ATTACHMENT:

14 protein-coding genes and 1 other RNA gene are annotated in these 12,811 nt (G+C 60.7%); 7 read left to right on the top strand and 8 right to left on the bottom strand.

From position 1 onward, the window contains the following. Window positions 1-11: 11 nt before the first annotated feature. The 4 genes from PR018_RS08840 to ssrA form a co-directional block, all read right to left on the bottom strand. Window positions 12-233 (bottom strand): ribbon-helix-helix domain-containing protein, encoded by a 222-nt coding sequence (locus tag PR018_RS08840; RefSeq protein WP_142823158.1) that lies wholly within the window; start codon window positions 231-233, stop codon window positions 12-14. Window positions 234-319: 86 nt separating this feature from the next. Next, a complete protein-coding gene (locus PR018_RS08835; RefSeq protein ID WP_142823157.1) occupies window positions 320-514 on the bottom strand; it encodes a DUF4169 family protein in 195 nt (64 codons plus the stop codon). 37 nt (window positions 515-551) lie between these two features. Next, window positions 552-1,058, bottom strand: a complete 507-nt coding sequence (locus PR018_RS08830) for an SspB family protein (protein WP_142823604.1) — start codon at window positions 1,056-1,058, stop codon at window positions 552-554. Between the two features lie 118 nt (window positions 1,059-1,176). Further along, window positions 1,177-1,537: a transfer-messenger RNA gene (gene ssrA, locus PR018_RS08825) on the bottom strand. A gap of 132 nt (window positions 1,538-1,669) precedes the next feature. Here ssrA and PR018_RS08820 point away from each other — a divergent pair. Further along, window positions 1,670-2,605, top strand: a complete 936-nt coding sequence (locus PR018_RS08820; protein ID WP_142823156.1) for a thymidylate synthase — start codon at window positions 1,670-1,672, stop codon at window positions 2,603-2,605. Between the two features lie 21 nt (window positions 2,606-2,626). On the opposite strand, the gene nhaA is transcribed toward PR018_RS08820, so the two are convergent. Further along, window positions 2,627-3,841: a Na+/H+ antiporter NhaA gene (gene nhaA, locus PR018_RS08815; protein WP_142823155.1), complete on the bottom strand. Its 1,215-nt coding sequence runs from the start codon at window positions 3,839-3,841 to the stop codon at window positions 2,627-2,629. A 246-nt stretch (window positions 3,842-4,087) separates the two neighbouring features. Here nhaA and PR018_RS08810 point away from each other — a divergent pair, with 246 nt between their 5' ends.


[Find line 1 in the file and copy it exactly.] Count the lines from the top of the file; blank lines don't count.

14 protein-coding genes and 1 other RNA gene are annotated in these 12,811 nt (G+C 60.7%); 7 read left to right on the top strand and 8 right to left on the bottom strand.